Wild Rain is the second book in Christine Feehan’s leopard series. This book is the story of Rio and Rachael.
Rio is a male shape-shifting leopard who has been banished from the village of his people. He works with a team that rescues or assassinates psycho bad dudes.
Rachael (I’ll be vague because I refuse to write a spoiler heh) is running from her past. She flees to the rainforest in attempt to stage her on death. It’s as simple as that.
I love this series. There is something about a shape-shifting female going into heat, trying to claw her mate’s face off and then sticking her behind into the air to tempt him to take her.
I suppose that just flat-out does it for me.
The majority of Wild Rain takes place in Rio’s home. He returns from a mission to find Rachael sleeping in his bed. He believes she is an assassin waiting to kill him. She believes he is a man from her past coming to kill her. What a great way to start a relationship!
I do adore Rachael’s personality. Her character is sarcastic, hilarious and more importantly to the alpha male banging on his chest paranormal romance story, defiant and rebellious to her mate.
“That awful leech is going to just stay there, getting high on your blood. Maybe it’s a girl leech and she’s going to have babies and they’ll all live on your back, sucking your blood. A little leech community. How perfectly lovely.”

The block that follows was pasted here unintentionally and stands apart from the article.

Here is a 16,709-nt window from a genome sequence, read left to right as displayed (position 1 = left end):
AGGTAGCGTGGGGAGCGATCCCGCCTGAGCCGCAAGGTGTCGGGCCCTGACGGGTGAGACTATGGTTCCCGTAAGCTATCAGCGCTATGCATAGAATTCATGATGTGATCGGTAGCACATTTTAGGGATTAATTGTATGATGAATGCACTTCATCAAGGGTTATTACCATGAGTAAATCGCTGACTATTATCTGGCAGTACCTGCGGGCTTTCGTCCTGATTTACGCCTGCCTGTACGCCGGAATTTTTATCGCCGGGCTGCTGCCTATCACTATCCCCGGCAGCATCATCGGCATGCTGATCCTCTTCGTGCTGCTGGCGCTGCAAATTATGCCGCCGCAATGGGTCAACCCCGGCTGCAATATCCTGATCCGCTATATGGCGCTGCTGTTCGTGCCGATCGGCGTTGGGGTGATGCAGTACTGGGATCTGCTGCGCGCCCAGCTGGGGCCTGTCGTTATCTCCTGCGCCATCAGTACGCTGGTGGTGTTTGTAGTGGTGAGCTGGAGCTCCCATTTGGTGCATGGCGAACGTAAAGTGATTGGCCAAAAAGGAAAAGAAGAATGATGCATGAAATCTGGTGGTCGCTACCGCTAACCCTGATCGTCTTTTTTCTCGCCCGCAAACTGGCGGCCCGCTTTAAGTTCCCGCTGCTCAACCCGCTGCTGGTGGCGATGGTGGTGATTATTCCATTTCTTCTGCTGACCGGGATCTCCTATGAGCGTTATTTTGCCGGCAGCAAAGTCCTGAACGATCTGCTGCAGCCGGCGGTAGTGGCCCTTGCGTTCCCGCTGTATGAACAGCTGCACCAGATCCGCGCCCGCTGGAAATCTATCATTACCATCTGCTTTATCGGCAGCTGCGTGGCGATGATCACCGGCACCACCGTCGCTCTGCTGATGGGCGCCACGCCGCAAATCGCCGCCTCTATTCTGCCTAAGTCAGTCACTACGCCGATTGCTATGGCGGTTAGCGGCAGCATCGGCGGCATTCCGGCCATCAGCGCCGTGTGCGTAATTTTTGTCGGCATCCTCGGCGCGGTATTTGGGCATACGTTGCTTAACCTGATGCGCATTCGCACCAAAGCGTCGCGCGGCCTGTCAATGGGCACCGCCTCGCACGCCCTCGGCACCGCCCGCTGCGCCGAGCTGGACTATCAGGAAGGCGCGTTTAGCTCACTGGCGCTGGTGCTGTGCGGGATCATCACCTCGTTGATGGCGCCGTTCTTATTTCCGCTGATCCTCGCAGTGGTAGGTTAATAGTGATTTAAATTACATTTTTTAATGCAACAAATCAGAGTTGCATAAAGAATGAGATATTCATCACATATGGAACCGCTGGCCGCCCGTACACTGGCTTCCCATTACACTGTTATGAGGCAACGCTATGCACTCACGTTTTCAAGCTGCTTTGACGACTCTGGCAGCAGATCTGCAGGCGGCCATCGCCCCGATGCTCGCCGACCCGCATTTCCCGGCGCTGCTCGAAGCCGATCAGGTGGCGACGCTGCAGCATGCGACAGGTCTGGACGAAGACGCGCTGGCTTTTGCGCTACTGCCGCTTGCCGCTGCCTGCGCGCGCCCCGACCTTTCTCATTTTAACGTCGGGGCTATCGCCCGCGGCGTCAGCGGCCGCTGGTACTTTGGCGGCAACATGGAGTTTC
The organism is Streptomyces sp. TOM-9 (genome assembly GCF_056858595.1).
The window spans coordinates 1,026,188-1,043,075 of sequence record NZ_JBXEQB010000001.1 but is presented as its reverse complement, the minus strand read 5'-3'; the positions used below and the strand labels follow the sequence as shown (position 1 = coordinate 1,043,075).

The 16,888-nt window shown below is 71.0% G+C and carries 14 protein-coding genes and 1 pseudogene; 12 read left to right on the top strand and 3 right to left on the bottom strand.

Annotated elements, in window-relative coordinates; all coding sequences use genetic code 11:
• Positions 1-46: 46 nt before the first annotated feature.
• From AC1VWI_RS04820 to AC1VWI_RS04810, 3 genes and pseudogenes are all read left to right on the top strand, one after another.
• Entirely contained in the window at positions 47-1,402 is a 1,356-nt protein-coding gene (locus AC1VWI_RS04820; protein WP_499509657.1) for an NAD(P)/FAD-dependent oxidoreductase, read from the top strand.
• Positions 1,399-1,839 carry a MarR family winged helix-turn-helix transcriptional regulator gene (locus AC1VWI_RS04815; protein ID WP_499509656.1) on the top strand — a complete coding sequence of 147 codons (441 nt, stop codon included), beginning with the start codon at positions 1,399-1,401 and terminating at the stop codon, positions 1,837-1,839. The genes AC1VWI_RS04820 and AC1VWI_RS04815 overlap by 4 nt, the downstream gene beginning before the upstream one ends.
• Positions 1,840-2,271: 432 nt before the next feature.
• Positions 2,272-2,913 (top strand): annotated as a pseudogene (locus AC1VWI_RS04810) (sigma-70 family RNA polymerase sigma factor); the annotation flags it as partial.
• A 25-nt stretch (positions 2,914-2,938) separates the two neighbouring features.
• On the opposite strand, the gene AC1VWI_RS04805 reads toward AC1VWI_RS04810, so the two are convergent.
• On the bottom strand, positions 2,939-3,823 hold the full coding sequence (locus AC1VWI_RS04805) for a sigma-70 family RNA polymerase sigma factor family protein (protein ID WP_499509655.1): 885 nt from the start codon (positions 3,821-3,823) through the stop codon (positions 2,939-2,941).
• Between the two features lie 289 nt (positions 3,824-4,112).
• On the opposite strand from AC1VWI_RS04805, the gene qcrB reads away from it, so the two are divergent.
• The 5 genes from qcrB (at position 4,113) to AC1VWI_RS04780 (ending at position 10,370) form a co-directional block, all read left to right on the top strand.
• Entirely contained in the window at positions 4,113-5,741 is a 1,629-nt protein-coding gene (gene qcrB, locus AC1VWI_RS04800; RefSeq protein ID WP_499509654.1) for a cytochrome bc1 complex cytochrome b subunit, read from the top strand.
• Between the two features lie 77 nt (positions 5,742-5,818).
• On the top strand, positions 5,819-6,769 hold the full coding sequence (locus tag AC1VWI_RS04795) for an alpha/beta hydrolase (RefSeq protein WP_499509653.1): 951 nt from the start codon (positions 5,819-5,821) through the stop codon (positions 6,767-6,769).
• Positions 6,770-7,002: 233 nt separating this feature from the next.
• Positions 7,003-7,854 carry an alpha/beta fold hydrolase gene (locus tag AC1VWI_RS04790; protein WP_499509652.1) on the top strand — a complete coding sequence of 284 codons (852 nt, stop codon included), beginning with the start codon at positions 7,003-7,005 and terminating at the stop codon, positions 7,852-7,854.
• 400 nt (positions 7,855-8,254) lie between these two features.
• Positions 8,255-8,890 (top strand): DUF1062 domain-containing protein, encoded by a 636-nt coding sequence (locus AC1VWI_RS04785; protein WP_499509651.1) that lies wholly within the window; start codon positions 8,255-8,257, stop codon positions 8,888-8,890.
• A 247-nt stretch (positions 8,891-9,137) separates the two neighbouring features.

The majority of this book takes place in Rio’s home. Rachael is extremely injured and is bedridden with an oozing leg and a raging fever. As I read, I found myself waiting for something exciting to happen. Although this book does have some adventurous flings, it is mostly about the character and relationship progression between to people whom do not trust one another or understand what is happening between them.
The first time I read this book I found myself thoroughly confused during certain scenes. This time, I knew what to expect and it made a hell of a lot more sense.
This is most definitely not my favorite book in the leopard series. Although some of you thrive on character progression (Which I do! .. But not this one …) others need the constant doubt or mystery or action. To each his own.
As for my opinion, this book is brilliantly played. I would have hoped for better scenery but that which is provided is repetitious yet beautiful.
The world was a lush riot of colors, every shade of green vying with vivid brilliant colors erupting up and down the trunks of trees. High overhead and on the forest floor, flowers, fauna and fungi vied for space in the secret, hidden world. Even in the rain, she could see evidence of wildlife, shadows flitting from branch to branch, lizards scrambling into foliage.
I recommend this book to mature adults only due to extremely yummy and descriptive violent and sexual content. Do not let your children or teenagers read these books. Think McFly, think!